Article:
Review Summary: Every song is exactly the same.
Bebe Rexha is an American singer known for her frequent collaborations with producers and songs that she has written for other artists, however, her new album, Expectations
, is her first outing into a solo studio album. The first thing about Expectations
that aroused my curiosity was the almost complete lack of features, a total of 3 on a 14 track album seemed a bit sparse for an artist who had almost exclusively succeeded on being a feature on other songs. While this experimentation is commendable, listening to the album quickly shows why Rexha's strengths are being a feature and not the main event. Expectations
suffers from a fatal lack of musical variety, and Rexha's sound becomes obnoxious repeated fourteen times in a forty minute time span.
Almost all pop is formulaic nowadays, but I don't think that's avoidable. There's always going to be a framework where good or catchy music is going to be able to made in a streamlined and cheap way, but as long as that framework does not constrain the music, it can be okay. On Expectations
, this framework seems to become oppressive. A couple tracks are able to avoid sounding exactly the same, but the formula Rexha employs becomes terribly repetitive. There's always a melodic piano or synth in the background and the same simplistic drums you've come to expect, only rarely deviating from kick, snare, kick, crash, but this is barely a problem compared to the omnipresence of Rexha's voice. I hadn't found it particularly impressive in the first place, but it becomes even worse over the course of forty minutes, where her singing doesn't really change apart from the adding and removal of autotune. When autotune is added, it's almost always an absurd amount that ruins the song.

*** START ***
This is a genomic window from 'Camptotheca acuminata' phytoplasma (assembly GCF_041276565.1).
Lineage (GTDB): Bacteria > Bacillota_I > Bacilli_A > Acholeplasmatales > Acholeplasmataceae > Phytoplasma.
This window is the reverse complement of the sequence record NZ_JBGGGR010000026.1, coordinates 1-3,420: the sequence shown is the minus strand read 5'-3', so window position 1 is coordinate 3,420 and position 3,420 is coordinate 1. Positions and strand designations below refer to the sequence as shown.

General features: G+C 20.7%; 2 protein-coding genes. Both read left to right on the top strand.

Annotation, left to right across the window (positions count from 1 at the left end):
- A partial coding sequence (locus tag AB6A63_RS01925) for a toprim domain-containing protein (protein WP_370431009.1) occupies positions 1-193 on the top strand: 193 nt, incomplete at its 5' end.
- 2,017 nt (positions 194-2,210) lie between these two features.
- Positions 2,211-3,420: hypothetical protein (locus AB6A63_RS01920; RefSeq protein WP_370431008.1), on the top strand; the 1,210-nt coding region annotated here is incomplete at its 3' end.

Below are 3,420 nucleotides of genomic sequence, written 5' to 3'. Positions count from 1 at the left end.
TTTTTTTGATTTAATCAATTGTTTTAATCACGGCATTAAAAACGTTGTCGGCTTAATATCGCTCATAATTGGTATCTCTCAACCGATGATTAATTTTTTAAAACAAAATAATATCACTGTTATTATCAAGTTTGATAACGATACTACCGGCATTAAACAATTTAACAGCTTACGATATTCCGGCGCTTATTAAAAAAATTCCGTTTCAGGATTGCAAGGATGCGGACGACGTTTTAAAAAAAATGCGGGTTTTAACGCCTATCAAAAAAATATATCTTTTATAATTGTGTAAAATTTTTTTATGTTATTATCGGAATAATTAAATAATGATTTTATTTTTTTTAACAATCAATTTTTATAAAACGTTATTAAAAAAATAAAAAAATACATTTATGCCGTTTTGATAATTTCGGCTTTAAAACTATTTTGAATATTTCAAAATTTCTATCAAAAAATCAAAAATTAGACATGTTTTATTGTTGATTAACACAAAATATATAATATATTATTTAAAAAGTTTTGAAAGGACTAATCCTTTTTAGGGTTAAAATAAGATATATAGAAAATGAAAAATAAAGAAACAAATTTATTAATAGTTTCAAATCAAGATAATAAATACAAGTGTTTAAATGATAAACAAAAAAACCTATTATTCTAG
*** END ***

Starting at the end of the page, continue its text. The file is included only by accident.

Now, you would think the tracks with features on them would perhaps be less predictable or at least higher quality than the other tracks on the album, but they manage to be around the same. Florida Georgia Line
, whose discography is not particularly impressive in the first place, adds a deep twangy voice onto Rexha's piano-pop song in the hit single of the album, which just manages to be disorienting. The collaboration doesn't borrow anything from Florida Georgia Line at all other than vocals, and so it just manages to sounds strange hearing an obvious country singer belt out over what's in actuality a piano with trap-flavored hi-hats and generic kicks, and it comes out as muddled as it sounds.
I don't hate this woman. I just hate this album. I hate that I spent forty minutes listening to this and don't have a single good thing to say about it other than "I was able to make it through the whole album". It's just boring, and not worth your time, and barely worth the time i put into this review. It's not the type of bad that's funny, it's just the type of bad that's a waste of time, and so much a waste of time that it is infuriating. There's no track that can be pointed at and used to demonstrate why this album is bad, because it's a lot easier to digest a four minute track and understand its mediocrity than to listen to a forty minute album that's full of these tracks. Imagine your quintessential 2.5, a completely average album, and then take the filler tracks off of that and make an entire album where every track is like that. There's Expectations
. If this point is starting to seem repetitive, at least it didn't take forty minutes to listen to.